As much as I am a certified web-app fan, I’m not naive enough to believe I’ll always have 100% broadband availability. Crazy shooters, limited conference availability, or just traveling to less covered areas (and I don’t mean here) – there will be times when we need our documents offline.
That’s why I’m happy to see Zoho Writer get offline editing capabilities today. The offline implementation is based on Google Gears, which, ironically, has yet to show up in Google’s own Apps. This video tutorial walks you through the new features – note, the steps to install Google Gears are obviously required only once. After that, you just click “Go Offline”, and can access your documents at writer.zoho.com/offline. When you’re connected again, click “Go Online” and Zoho will sync your changes back to the original document.
The features are more than covered by all the “big names”, including TechCrunch, Read/WriteWeb, GigaOM, /Message, Digital Inspiration, CenterNetworks, Webware.com and Wired – to name just a few. I’ll focus on what’s still missing, and a few comments.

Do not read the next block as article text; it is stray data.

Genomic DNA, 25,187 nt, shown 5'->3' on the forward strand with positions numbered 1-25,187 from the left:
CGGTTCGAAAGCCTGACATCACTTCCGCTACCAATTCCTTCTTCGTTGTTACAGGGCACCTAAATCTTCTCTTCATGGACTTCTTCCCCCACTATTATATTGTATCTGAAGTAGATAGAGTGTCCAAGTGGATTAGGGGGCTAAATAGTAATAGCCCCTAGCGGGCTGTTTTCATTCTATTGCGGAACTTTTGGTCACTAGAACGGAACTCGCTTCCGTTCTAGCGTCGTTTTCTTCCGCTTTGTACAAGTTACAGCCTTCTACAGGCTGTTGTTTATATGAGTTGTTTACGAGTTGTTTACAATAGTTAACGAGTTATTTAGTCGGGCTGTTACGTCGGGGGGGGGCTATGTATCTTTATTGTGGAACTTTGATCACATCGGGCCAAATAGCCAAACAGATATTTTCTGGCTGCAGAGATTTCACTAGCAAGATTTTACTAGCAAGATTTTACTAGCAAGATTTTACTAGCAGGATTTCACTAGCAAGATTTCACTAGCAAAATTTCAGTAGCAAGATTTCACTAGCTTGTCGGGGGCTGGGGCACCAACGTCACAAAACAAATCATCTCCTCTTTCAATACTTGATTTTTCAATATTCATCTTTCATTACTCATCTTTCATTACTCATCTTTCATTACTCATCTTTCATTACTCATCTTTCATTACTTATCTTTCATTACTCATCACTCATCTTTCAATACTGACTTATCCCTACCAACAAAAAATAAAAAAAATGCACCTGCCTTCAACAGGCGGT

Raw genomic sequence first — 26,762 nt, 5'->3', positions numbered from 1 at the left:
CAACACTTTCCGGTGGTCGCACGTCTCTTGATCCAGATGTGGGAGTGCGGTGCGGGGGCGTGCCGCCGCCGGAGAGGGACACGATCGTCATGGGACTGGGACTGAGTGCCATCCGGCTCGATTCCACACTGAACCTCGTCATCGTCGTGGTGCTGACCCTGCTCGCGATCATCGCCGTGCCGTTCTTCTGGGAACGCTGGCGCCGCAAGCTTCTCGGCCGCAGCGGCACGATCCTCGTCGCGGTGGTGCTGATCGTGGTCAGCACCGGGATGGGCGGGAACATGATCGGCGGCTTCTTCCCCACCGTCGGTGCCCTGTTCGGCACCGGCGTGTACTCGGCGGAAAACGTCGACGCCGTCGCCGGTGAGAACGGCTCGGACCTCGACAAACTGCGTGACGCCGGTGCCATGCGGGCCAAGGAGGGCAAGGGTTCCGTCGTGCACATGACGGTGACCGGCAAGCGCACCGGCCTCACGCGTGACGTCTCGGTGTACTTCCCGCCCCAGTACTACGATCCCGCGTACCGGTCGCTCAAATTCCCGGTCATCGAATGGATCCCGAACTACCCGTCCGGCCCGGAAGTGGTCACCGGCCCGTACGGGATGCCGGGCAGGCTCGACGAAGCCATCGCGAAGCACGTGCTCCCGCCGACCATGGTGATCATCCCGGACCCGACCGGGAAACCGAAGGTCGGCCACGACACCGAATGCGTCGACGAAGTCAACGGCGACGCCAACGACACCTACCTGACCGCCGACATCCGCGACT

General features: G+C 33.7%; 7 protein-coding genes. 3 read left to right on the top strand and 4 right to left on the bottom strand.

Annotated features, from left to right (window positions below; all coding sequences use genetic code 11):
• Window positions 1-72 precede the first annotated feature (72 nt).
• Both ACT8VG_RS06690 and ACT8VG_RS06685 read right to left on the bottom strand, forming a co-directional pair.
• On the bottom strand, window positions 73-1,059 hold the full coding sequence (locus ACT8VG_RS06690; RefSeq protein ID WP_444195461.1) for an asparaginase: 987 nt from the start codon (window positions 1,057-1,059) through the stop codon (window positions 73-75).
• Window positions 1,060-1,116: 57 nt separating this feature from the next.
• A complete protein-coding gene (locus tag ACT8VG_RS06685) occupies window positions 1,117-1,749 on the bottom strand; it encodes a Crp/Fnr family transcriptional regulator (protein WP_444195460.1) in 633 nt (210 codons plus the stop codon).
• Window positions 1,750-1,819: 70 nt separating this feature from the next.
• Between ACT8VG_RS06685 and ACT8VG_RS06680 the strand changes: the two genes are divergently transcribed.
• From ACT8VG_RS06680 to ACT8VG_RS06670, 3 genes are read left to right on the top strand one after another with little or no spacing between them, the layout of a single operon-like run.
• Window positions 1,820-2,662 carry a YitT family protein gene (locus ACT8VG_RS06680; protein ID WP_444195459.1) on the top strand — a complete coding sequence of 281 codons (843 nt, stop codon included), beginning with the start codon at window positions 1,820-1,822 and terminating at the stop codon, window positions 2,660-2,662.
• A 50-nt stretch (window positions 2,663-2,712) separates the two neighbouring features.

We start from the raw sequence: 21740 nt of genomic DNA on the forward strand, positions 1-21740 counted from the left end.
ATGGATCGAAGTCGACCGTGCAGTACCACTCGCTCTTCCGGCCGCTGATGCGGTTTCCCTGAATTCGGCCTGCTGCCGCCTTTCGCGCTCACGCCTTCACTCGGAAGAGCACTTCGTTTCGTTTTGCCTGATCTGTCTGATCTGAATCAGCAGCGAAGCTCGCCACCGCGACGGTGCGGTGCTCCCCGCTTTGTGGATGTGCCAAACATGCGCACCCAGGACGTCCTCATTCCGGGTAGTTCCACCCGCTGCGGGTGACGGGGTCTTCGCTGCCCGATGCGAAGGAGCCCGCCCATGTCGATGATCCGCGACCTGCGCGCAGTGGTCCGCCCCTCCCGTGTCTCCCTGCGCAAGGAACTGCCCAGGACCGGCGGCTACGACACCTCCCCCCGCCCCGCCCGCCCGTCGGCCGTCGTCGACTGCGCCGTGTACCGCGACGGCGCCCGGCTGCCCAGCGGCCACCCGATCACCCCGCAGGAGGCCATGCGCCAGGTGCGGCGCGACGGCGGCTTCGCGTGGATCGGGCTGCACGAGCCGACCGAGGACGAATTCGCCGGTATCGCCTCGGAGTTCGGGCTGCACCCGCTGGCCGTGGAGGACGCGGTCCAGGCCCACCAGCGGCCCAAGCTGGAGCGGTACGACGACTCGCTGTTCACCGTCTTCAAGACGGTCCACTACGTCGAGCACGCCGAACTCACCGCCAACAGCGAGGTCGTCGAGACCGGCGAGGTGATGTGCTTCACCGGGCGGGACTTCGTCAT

Yes, this is not a perfect solution – yet. Going offline has to be a planned activity since you actively need to click the option while still online; this is the way Google Gears works for now. But life produces unexpected situations, like the other day when I had to hop on a train, and was staring at an empty Google Reader as I had forgotten to click “Offline” at home (Google Reader’s offline capability is also based on Gears). But Zoho never stops enhancing their products, and they plan to tackle auto detecting online/offline status and periodically sync the contents of online and offline documents.
Some reviewers compare Zoho’s approach to full integration by Live Documents. I find it rather funny: since when can we compare a PR release to existing products? GigaOM’s headline is also quite surprising: Zoho Seeks to Replace, Not Embrace, Microsoft Office. Again, this in comparison to yet-to-be-launched Live Documents‘ “embrace and extend” strategy. What this comparison forgets to mention is that Zoho has their own MS Office plugins, so, using their analogy, Zoho’s strategy includes “embrace, extend or replace”. The choice is up to the users, as it should be.
Last but not least, the little birds are singing that the next Zoho announcement will prove that web-based apps can be on par with their desktop counterparts: care to guess which application I am talking about?